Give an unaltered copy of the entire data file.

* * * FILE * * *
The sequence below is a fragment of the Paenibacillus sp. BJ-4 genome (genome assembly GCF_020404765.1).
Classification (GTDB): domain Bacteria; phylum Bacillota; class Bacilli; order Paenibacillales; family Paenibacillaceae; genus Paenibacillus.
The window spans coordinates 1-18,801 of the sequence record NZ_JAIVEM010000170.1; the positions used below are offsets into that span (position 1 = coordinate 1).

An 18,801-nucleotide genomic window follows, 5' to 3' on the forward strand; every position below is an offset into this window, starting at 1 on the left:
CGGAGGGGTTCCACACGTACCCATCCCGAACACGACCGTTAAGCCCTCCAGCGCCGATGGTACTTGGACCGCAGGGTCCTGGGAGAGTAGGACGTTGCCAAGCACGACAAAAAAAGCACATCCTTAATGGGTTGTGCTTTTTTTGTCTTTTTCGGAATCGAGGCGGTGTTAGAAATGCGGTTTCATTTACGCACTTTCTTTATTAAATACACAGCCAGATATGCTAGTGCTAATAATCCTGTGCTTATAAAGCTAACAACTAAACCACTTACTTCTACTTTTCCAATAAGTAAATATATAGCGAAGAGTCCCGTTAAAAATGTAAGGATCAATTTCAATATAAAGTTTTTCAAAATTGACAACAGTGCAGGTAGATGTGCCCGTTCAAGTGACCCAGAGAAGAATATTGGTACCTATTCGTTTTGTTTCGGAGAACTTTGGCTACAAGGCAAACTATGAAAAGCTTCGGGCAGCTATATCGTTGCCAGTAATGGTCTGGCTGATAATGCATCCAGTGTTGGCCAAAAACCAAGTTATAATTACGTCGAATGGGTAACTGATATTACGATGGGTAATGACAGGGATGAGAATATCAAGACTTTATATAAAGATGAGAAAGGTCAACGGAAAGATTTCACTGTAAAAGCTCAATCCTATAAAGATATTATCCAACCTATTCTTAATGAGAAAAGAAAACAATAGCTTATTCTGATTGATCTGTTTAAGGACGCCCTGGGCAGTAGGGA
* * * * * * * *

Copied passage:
The sequence below is a fragment of the Paenibacillus sp. BJ-4 genome (genome assembly GCF_020404765.1).
Classification (GTDB): domain Bacteria; phylum Bacillota; class Bacilli; order Paenibacillales; family Paenibacillaceae; genus Paenibacillus.
The window spans coordinates 1-18,801 of the sequence record NZ_JAIVEM010000170.1; the positions used below are offsets into that span (position 1 = coordinate 1).

An 18,801-nucleotide genomic window follows, 5' to 3' on the forward strand; every position below is an offset into this window, starting at 1 on the left:
CGGAGGGGTTCCACACGTACCCATCCCGAACACGACCGTTAAGCCCTCCAGCGCCGATGGTACTTGGACCGCAGGGTCCTGGGAGAGTAGGACGTTGCCAAGCACGACAAAAAAAGCACATCCTTAATGGGTTGTGCTTTTTTTGTCTTTTTCGGAATCGAGGCGGTGTTAGAAATGCGGTTTCATTTACGCACTTTCTTTATTAAATACACAGCCAGATATGCTAGTGCTAATAATCCTGTGCTTATAAAGCTAACAACTAAACCACTTACTTCTACTTTTCCAATAAGTAAATATATAGCGAAGAGTCCCGTTAAAAATGTAAGGATCAATTTCAATATAAAGTTTTTCAAAATTGACAACAGTGCAGGTAGATGTGCCCGTTCAAGTGACCCAGAGAAGAATATTGGTACCTATTCGTTTTGTTTCGGAGAACTTTGGCTACAAGGCAAACTATGAAAAGCTTCGGGCAGCTATATCGTTGCCAGTAATGGTCTGGCTGATAATGCATCCAGTGTTGGCCAAAAACCAAGTTATAATTACGTCGAATGGGTAACTGATATTACGATGGGTAATGACAGGGATGAGAATATCAAGACTTTATATAAAGATGAGAAAGGTCAACGGAAAGATTTCACTGTAAAAGCTCAATCCTATAAAGATATTATCCAACCTATTCTTAATGAGAAAAGAAAACAATAGCTTATTCTGATTGATCTGTTTAAGGACGCCCTGGGCAGTAGGGA